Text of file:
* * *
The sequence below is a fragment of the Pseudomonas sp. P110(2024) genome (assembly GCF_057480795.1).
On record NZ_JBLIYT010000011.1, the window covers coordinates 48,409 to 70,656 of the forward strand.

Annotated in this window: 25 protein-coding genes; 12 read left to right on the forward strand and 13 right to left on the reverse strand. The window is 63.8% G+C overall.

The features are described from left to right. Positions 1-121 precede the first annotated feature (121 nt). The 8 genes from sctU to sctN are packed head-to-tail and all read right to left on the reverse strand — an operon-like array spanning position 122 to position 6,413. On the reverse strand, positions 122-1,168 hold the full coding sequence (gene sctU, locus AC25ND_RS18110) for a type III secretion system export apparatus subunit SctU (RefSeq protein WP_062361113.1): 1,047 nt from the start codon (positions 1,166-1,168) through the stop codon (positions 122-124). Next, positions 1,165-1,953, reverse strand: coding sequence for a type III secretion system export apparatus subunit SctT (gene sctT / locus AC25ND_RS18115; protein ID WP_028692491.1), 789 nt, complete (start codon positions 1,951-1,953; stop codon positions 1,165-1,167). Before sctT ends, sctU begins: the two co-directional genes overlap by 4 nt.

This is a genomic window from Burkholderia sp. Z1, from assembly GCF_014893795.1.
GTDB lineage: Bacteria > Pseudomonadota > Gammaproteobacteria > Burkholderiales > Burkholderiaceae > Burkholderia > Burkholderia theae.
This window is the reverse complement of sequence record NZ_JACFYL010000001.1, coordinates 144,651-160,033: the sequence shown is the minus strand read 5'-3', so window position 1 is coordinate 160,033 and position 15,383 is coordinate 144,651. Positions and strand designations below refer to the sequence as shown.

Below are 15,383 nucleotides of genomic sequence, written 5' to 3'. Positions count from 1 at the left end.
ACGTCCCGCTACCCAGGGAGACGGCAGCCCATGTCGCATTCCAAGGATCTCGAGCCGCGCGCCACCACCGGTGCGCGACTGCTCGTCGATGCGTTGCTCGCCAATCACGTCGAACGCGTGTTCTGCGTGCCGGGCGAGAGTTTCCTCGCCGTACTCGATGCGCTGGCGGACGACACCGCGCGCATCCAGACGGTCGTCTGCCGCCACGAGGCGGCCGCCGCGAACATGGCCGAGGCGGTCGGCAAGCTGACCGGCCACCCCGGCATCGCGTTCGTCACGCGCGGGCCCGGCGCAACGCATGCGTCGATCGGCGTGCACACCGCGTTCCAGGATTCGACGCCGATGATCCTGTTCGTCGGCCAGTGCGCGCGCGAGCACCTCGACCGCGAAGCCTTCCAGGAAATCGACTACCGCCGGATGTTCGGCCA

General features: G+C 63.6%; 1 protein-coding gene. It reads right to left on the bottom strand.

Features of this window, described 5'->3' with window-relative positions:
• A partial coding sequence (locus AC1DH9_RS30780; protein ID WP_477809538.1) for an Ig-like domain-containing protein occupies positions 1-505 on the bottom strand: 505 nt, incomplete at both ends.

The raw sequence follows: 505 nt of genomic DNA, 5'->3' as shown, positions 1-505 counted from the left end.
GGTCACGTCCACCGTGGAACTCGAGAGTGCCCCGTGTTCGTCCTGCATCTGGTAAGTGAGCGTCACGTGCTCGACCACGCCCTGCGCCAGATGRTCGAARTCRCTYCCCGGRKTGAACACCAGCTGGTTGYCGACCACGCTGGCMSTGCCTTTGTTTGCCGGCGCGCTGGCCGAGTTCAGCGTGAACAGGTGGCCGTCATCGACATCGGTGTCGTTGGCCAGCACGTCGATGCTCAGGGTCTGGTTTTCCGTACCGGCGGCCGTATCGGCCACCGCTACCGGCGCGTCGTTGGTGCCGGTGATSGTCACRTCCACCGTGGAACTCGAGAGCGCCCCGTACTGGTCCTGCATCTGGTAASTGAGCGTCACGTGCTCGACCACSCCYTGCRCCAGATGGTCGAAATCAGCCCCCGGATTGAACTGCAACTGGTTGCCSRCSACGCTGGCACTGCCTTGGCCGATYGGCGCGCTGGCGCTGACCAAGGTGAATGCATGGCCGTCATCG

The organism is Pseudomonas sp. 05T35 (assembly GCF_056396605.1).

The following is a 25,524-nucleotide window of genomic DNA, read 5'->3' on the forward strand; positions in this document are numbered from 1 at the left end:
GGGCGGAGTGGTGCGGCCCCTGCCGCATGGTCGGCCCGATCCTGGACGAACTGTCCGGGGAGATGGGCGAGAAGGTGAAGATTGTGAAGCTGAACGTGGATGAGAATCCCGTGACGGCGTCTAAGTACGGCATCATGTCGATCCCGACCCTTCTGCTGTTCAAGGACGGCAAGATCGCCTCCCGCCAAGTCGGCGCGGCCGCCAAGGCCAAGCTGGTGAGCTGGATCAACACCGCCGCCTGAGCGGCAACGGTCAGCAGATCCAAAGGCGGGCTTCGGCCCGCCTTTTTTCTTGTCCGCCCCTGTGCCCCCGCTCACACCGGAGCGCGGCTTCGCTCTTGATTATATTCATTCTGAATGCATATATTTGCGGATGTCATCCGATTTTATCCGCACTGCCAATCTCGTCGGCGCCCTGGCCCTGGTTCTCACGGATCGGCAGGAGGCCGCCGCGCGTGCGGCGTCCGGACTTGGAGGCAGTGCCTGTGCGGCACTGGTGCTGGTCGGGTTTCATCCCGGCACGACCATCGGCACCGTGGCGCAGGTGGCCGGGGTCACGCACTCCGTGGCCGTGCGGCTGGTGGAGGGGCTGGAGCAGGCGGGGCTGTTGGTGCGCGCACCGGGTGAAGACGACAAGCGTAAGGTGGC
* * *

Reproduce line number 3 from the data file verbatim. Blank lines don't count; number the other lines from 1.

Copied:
Annotated in this window: 25 protein-coding genes; 12 read left to right on the forward strand and 13 right to left on the reverse strand. The window is 63.8% G+C overall.